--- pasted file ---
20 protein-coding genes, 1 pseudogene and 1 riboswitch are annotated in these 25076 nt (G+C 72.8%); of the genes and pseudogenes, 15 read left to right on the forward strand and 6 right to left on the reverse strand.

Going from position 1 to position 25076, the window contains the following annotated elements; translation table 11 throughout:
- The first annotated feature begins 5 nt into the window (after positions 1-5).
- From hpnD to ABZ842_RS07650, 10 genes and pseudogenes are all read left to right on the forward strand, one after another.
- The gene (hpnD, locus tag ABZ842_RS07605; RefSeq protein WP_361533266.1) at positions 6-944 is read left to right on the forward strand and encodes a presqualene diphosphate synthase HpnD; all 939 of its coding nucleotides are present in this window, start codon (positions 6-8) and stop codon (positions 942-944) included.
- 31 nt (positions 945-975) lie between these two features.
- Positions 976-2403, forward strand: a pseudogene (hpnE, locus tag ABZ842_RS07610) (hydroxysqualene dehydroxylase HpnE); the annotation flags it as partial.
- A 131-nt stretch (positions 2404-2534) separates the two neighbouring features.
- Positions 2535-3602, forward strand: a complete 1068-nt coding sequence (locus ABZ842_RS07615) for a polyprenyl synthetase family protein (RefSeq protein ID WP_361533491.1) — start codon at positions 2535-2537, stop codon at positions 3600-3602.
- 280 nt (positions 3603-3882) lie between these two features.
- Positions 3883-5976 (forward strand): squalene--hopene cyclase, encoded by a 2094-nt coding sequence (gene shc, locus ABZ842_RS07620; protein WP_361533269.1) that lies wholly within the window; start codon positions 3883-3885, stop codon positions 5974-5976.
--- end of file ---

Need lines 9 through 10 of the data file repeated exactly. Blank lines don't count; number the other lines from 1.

- Positions 2535-3602, forward strand: a complete 1068-nt coding sequence (locus ABZ842_RS07615) for a polyprenyl synthetase family protein (RefSeq protein ID WP_361533491.1) — start codon at positions 2535-2537, stop codon at positions 3600-3602.
- 280 nt (positions 3603-3882) lie between these two features.